AOL@SCHOOL, the free online learning service from America Online Inc., has expanded its content offerings through new alliances with the United Nations Association and Encyclopedia Britannica. AOL@SCHOOL users now will have access to the online version of Britannica Concise and to the United Nations Association of the U.S.A.’s Model U.N. resources.

Building on its Digital Photo Activity Kit, APTE Inc. has created a “junior” version for pre-kindergarten through second-grade students. The Photo Kit Junior enables the youngest photographers to develop their literacy skills using their own images. Children can combine their written words with their own photos, drawings, or clip art to create and print out books, puppet shows, animated filmstrips, and more. A text-to-speech feature reads aloud what the child has written. Photo Kit Junior costs $64.95 and includes software and a Teacher Resource Book. APTE also offers kid-friendly digital cameras to accompany the Photo Kit Junior software. Kid-friendly digital cameras start at $39.95.

Carnegie Learning has a new pricing structure for its mathematics curriculum. The company’s Cognitive Tutor software used to be available only on a site-license basis, but now schools can buy curriculum-specific licenses for $95 per student, plus a $300 set-up fee, on an annual basis, allowing more students to have access to the company’s Algebra I, Algebra II, Geometry, and Integrated Math I, II, and III courses.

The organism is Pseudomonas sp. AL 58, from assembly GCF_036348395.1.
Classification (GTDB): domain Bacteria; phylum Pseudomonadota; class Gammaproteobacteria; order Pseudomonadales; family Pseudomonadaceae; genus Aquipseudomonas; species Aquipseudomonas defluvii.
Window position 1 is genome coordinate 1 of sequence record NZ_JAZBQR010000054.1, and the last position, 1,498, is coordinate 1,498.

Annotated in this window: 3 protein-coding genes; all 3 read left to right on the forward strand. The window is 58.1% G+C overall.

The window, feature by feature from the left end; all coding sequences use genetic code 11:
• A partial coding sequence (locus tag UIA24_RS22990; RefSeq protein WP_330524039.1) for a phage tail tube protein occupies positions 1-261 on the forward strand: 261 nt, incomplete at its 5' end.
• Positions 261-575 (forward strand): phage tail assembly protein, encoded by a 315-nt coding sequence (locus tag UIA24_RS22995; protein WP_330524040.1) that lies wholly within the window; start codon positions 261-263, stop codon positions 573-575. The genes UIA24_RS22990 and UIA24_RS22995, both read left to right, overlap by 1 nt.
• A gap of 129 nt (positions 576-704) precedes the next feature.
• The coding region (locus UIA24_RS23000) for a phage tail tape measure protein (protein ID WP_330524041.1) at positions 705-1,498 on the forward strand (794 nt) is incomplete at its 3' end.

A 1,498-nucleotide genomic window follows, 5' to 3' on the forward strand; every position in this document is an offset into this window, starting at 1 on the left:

Discovery Channel School is adding several free content areas to, its web-based library of creative curriculum resources. The new “On TV and Lesson Plans” section features a calendar of upcoming educational TV programs from the Discovery Channel, The Learning Channel, Animal Planet, Travel Channel, and Discovery Health TV. The Curriculum Center, coming this fall, will provide puzzles, quizzes, worksheets, vocabulary activities, and more for 10 core science units, including genetics, chemistry, electricity, bacteria, and solar systems. Also this fall, a companion web site to the Blue Planet series—which tells the story of the world’s oceans—will offer lesson plans, quizzes, puzzles, and video clips for middle and high school science classes.

EdGate, a provider of web-based content, has launched a new, subscription-based online educational tool called EdGate Personal Edition. This tool provides thousands of educator-evaluated resources, organized into specific categories such as Research Tools, Special and Gifted Education, Music Hall, Current Events, and more. It also reportedly provides thousands of lessons and assessments—each correlated with state standards—that are not available elsewhere. A one-year subscription to EdGate Personal Edition costs $11.95 per user, per year.

Evan-Moor Educational Publishers has released a new five-book series calle